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Look out for another inflationary price pressure economic print out of the BLS this morning.
U.S. import prices increased 1.0 % in January. This comes after the modest 0.2% increase in December. Both nonfuel imports and fuel imports contributed to the increase in the price advance this month.
Prices for U.S. exports rose 0.8% in January following a 0.1 % increase in December.

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From the BLS report:
All Imports: The price index for U.S. imports rose 1.0 percent in January, after increases of 0.2 percent in December and 1.0 percent in November. The 1.0-percent advances were the largest 1-month rises since the index increased 1.2 percent in May 2016. Import prices advanced 3.6 percent between January 2017 and January 2018.
Fuel Imports: Fuel prices increased 4.7 percent in January following a 2.9-percent advance in December and a 9.8-percent rise in November. Higher prices for petroleum and natural gas contributed to the increases in all 3 months. Prices for petroleum advanced 4.3 percent in January, after rising 2.3 percent the previous month and 9.5 percent in November. The price index for natural gas increased 20.7 percent in January following advances of 20.0 percent in December and 25.7 percent in November. Prices for fuel imports rose 19.7 percent over the past 12 months. Petroleum prices increased 20.9 percent for the year ended in January and prices for natural gas advanced 16.2 percent over the same period.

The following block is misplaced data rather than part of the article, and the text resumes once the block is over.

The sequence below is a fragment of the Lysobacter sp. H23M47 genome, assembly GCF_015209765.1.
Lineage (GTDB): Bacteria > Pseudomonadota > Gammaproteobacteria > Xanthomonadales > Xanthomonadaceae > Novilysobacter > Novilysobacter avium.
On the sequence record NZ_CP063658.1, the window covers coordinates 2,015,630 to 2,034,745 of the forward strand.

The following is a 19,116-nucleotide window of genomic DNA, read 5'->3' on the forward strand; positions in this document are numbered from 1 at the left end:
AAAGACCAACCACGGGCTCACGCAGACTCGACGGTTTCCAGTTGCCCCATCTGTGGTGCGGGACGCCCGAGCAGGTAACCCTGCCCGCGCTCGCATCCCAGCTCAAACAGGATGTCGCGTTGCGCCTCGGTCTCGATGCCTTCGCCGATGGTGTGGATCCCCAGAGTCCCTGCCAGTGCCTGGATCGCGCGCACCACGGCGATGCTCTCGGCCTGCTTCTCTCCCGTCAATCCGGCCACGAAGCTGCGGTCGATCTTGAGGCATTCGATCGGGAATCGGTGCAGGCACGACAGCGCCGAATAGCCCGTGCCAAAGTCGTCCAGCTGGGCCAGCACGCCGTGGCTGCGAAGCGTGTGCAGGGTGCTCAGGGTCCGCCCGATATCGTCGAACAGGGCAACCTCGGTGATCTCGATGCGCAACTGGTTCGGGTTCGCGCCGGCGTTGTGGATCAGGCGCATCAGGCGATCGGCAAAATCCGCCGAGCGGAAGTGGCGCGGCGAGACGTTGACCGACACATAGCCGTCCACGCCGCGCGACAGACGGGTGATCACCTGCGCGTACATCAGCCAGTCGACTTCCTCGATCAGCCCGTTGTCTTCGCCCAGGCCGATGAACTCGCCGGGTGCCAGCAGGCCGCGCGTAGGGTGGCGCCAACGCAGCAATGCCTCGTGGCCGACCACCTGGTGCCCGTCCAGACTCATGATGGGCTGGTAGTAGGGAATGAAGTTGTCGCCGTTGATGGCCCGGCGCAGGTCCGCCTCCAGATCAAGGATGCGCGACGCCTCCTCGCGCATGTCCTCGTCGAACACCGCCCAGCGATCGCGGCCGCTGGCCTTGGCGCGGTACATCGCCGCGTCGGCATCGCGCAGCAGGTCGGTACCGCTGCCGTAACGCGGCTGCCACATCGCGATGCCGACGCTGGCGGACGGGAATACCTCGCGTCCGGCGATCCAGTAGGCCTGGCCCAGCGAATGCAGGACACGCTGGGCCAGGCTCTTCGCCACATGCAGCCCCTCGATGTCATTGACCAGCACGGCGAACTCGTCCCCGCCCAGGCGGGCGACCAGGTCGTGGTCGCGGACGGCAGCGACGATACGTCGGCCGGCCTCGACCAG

All Imports Excluding Fuel: Prices for nonfuel imports advanced 0.4 percent in January, after edging down 0.1 percent the previous month. The January increase was the largest monthly advance since the index rose 0.4 percent in March 2012. The last time the index increased more than 0.4 percent was a 0.8-percent rise in April 2011. Prices for nonfuel industrial supplies and materials; automotive vehicles; foods, feeds, and beverages; and capital goods all contributed to the January advance. The price index for nonfuel imports increased 1.9 percent over the past 12 months, the largest over-the-year rise since the index advanced 2.0 percent in March 2012. The January 12-month advance was primarily driven by rising prices for nonfuel industrial supplies and materials.

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Source: Bureau Of Labor Statistics
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